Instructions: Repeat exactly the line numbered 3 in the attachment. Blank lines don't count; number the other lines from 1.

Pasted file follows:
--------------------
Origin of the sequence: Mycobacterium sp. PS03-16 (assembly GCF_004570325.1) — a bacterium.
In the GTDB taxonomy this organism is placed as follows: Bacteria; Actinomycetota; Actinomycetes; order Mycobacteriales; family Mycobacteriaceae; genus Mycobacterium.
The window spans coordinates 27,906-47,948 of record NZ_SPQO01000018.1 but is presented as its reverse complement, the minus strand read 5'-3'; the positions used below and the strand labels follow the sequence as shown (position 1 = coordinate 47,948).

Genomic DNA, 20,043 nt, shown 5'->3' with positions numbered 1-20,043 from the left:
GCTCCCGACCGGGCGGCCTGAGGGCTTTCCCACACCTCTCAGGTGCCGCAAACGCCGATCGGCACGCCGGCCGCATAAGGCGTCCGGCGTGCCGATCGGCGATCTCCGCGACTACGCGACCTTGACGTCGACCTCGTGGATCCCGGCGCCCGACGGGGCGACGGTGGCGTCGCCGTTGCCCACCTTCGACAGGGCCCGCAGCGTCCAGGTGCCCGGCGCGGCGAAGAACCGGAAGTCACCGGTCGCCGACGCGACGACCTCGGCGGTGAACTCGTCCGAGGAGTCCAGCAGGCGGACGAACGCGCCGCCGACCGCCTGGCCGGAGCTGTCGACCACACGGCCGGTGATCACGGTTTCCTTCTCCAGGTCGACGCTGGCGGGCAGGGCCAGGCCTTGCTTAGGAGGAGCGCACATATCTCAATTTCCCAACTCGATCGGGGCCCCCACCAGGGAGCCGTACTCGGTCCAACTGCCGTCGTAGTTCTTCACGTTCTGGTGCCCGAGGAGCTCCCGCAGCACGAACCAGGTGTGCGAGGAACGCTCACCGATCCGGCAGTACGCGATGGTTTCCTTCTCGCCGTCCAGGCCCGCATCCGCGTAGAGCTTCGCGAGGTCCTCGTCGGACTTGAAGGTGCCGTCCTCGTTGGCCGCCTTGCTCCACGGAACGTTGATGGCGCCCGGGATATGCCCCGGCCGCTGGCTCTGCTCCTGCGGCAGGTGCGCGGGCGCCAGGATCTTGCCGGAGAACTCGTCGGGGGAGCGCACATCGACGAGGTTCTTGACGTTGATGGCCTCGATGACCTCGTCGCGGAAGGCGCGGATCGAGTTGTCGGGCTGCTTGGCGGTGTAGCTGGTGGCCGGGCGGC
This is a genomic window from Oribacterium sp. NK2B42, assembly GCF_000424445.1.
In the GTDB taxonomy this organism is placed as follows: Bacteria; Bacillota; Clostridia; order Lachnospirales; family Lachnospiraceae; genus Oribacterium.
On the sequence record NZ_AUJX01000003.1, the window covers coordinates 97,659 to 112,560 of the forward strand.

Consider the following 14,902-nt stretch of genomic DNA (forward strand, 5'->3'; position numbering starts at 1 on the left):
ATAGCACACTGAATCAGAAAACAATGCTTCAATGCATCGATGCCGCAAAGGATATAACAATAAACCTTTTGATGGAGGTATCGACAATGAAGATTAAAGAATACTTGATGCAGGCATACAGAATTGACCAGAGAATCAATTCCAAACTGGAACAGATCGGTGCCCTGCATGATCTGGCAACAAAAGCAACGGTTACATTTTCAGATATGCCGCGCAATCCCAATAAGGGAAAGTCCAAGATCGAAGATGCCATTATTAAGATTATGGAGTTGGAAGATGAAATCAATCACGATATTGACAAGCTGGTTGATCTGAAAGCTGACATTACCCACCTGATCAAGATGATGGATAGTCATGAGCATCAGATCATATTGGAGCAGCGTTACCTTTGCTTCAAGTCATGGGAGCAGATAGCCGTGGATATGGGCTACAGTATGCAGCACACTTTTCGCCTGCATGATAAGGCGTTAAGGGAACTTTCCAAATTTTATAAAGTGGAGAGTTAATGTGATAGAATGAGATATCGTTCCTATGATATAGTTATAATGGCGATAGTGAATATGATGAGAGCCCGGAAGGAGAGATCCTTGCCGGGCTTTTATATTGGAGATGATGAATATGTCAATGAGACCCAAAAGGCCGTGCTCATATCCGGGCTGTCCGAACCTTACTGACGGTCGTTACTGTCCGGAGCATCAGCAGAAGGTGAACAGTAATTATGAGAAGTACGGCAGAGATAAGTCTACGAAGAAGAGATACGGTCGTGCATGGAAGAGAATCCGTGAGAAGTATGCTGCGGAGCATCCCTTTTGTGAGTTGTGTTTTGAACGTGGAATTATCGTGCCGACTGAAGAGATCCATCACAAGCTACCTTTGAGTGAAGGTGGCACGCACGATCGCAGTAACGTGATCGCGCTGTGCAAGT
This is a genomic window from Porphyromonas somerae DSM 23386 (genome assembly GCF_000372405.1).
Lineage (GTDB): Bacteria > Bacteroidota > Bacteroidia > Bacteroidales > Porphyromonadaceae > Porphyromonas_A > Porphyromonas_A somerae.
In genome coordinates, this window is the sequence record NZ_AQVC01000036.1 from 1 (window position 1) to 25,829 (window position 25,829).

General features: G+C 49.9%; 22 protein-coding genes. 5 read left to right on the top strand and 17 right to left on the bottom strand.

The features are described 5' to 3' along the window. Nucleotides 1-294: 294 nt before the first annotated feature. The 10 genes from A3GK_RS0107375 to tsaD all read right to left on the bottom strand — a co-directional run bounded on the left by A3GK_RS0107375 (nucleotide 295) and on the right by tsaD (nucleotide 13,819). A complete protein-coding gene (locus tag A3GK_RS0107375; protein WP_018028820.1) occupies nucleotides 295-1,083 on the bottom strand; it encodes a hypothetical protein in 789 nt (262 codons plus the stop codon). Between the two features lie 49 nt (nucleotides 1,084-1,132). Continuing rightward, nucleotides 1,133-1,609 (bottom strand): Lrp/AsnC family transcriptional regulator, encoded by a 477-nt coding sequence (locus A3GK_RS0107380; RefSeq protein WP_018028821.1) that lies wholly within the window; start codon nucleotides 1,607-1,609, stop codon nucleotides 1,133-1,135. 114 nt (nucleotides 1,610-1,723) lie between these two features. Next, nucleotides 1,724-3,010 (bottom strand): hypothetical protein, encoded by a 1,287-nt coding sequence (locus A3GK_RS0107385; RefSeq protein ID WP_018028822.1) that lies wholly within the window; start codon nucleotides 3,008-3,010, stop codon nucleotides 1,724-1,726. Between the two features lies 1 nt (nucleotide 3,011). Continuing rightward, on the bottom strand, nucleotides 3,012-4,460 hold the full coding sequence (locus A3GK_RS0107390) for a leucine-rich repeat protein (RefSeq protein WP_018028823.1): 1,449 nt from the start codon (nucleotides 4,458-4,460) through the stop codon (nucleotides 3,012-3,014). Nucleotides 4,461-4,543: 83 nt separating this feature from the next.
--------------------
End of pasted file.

The window spans coordinates 27,906-47,948 of record NZ_SPQO01000018.1 but is presented as its reverse complement, the minus strand read 5'-3'; the positions used below and the strand labels follow the sequence as shown (position 1 = coordinate 47,948).